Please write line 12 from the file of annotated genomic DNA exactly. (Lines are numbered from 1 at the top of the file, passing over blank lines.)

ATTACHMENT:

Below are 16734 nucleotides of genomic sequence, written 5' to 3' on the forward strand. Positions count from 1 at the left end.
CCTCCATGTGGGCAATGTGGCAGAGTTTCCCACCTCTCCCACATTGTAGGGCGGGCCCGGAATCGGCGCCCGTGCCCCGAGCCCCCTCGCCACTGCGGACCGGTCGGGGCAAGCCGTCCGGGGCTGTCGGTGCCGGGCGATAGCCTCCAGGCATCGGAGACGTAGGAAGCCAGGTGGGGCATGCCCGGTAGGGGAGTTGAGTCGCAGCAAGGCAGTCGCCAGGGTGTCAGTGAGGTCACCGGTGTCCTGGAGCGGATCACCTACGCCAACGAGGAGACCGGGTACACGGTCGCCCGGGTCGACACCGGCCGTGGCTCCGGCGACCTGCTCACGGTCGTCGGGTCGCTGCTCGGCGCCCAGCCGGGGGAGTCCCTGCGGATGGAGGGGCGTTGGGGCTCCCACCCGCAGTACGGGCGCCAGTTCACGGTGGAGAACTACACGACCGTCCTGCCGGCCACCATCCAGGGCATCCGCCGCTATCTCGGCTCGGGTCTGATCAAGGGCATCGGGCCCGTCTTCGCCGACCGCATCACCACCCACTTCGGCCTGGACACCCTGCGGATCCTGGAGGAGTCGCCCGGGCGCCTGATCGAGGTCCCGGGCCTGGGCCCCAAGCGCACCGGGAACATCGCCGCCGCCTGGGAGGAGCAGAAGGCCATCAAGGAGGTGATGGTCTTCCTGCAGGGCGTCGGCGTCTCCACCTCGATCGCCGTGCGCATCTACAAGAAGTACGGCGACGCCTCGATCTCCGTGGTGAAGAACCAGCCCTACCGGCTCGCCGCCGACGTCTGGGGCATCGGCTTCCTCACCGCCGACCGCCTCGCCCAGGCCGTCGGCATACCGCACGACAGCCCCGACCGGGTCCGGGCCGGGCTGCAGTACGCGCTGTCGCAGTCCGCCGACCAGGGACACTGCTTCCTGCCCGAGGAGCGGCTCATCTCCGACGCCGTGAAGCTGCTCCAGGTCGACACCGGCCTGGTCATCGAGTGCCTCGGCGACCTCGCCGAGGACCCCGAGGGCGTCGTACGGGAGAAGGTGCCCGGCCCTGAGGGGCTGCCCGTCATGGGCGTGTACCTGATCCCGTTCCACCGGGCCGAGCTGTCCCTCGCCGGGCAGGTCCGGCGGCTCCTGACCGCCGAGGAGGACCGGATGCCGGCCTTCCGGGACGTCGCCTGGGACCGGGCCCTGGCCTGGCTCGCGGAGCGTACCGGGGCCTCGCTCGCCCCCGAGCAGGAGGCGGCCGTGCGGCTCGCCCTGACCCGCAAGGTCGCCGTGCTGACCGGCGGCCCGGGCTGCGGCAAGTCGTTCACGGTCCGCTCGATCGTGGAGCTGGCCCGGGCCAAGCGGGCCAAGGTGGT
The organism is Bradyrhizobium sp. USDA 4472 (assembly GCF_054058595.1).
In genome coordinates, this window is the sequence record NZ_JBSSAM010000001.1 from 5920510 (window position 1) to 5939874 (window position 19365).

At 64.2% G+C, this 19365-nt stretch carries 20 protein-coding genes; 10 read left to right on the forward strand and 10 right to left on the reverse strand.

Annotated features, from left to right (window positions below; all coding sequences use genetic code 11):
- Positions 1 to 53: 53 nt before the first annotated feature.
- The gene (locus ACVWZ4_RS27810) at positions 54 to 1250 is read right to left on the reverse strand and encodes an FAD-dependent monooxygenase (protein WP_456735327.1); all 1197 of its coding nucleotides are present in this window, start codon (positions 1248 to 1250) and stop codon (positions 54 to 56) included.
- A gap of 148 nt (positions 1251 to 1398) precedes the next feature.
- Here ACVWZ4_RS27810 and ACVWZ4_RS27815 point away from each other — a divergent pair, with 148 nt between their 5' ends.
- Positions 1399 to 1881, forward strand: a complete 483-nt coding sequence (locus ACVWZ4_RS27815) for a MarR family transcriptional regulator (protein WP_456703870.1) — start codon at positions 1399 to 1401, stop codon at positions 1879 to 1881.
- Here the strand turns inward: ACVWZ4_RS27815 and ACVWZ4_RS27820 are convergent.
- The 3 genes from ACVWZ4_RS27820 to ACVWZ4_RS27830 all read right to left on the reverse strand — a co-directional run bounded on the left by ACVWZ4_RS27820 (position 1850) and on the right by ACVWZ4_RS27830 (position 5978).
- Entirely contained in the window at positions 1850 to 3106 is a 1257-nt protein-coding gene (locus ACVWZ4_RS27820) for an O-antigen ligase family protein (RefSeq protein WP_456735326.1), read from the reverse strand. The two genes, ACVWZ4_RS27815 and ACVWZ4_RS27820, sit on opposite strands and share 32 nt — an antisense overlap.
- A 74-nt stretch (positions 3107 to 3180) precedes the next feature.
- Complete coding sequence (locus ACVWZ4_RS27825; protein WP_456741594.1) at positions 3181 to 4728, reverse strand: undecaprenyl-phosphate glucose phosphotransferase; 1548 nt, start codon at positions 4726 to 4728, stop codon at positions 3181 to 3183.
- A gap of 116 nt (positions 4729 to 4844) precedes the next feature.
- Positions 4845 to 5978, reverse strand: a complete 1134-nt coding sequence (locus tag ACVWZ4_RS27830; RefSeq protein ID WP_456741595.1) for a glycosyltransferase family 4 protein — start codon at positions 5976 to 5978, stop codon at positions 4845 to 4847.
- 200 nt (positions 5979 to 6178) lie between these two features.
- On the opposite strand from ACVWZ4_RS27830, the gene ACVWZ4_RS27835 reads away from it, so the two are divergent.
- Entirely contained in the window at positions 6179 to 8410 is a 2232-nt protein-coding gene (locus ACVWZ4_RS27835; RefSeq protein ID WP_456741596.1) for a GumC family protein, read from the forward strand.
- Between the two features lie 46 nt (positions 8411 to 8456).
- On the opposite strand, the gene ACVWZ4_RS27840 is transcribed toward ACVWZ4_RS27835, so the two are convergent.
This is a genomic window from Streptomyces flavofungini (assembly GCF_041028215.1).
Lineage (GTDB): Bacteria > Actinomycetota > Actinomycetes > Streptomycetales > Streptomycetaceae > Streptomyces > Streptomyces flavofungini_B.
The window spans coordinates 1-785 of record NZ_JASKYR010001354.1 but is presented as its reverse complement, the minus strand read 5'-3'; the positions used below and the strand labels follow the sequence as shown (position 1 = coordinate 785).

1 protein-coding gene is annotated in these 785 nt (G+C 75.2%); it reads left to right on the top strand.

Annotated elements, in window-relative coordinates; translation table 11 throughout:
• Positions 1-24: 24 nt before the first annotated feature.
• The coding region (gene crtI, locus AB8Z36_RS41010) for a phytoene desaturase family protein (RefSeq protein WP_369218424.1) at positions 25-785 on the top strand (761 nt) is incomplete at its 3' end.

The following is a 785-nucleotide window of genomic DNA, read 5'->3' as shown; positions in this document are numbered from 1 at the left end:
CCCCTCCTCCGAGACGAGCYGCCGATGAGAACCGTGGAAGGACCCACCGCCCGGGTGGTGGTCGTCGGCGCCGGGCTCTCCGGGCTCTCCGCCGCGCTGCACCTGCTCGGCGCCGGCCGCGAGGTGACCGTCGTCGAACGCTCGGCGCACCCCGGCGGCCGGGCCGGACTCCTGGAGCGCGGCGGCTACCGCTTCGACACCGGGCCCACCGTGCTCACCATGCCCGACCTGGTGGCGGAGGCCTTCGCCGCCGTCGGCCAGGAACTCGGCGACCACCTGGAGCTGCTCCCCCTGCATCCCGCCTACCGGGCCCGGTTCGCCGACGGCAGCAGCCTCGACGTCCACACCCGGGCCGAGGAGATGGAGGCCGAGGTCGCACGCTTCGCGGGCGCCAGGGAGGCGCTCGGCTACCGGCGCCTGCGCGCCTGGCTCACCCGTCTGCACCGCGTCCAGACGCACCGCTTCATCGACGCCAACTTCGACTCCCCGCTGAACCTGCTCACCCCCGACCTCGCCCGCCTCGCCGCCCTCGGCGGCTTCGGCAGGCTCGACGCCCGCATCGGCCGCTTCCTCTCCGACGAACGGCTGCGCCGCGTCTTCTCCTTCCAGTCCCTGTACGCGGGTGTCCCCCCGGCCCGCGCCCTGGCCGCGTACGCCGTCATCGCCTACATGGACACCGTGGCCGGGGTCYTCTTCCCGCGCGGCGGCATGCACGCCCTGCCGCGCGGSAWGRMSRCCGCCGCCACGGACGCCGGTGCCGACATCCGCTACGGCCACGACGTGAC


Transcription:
- Here the strand turns inward: ACVWZ4_RS27815 and ACVWZ4_RS27820 are convergent.